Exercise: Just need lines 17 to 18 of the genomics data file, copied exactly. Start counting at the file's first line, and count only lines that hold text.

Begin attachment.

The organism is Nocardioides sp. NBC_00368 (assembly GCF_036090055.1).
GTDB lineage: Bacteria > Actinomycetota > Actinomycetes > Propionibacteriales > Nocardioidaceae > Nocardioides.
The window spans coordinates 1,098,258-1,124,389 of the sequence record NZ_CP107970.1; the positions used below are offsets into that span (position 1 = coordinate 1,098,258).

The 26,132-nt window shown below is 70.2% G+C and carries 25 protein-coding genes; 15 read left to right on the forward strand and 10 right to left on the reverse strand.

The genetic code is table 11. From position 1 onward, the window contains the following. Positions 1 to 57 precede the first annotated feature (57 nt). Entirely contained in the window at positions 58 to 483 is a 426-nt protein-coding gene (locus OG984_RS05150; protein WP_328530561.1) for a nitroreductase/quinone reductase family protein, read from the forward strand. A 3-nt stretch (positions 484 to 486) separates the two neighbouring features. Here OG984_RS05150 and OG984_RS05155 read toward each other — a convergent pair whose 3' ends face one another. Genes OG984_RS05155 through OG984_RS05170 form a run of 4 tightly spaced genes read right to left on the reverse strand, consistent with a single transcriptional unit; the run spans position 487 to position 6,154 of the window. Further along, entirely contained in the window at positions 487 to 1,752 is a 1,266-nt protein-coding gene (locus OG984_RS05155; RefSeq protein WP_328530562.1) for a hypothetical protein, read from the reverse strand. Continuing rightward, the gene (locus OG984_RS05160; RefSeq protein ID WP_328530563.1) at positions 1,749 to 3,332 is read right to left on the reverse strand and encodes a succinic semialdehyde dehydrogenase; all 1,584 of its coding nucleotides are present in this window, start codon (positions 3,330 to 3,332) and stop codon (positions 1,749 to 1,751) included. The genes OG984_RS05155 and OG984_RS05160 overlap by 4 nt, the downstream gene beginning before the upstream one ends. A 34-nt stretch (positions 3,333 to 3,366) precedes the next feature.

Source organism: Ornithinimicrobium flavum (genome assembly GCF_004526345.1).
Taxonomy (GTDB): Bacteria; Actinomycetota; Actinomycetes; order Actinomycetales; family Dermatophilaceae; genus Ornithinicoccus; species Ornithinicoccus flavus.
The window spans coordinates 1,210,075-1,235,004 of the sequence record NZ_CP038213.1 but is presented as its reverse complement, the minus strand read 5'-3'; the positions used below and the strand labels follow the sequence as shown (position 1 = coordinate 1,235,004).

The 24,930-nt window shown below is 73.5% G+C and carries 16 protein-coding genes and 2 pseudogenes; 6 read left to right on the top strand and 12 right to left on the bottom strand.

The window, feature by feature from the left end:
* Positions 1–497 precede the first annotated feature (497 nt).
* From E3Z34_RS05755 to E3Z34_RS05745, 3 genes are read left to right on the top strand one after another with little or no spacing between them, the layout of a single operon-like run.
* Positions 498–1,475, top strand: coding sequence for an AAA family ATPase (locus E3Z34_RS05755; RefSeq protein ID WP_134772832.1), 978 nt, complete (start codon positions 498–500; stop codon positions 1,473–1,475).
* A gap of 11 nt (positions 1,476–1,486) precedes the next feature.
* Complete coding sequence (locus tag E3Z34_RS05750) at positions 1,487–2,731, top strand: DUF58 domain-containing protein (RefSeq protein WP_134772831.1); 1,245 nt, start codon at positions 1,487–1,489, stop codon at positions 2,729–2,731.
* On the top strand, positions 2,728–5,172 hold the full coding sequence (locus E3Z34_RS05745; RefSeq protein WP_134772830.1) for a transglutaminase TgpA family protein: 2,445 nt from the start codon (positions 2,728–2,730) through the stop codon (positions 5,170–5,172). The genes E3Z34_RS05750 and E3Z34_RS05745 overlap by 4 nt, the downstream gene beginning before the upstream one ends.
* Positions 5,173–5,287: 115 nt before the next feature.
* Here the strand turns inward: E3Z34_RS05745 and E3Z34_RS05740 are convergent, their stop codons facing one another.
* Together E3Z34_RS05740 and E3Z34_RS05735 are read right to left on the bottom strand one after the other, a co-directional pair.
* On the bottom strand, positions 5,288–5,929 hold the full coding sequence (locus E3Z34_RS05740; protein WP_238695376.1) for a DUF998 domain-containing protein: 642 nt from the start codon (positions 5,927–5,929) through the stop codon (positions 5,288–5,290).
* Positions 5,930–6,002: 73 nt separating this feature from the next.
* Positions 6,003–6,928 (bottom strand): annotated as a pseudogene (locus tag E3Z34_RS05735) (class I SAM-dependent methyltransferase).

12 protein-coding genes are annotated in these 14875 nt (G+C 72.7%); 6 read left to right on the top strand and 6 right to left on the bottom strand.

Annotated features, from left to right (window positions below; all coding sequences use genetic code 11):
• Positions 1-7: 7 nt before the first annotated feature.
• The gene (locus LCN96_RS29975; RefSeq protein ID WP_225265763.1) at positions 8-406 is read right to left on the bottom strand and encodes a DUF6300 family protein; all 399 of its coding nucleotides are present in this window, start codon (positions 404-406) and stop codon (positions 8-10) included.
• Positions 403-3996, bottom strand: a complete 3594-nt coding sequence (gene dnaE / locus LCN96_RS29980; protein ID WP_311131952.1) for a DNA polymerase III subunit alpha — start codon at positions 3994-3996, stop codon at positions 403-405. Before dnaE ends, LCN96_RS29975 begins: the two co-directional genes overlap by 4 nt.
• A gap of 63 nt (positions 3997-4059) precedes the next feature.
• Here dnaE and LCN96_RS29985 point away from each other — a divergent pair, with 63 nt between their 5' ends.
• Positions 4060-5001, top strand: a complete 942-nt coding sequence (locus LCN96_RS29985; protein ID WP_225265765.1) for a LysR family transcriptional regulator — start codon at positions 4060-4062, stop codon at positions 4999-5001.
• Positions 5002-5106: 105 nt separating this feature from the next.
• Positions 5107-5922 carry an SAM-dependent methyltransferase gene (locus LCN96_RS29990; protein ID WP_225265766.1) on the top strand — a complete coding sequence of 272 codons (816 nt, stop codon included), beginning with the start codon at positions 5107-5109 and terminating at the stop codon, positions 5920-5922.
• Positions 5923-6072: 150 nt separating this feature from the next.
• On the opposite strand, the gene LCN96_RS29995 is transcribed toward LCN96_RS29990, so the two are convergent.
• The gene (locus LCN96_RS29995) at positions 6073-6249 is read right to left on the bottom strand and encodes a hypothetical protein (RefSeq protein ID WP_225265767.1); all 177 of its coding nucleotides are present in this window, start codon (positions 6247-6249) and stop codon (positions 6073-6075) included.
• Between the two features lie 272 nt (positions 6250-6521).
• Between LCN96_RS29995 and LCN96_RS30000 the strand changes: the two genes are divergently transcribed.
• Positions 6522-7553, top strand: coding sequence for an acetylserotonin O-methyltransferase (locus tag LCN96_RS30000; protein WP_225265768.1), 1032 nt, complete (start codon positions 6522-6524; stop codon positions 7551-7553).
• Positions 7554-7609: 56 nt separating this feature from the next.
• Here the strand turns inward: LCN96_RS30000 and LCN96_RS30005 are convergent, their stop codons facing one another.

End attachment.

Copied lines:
* Positions 5,173–5,287: 115 nt before the next feature.
* Here the strand turns inward: E3Z34_RS05745 and E3Z34_RS05740 are convergent, their stop codons facing one another.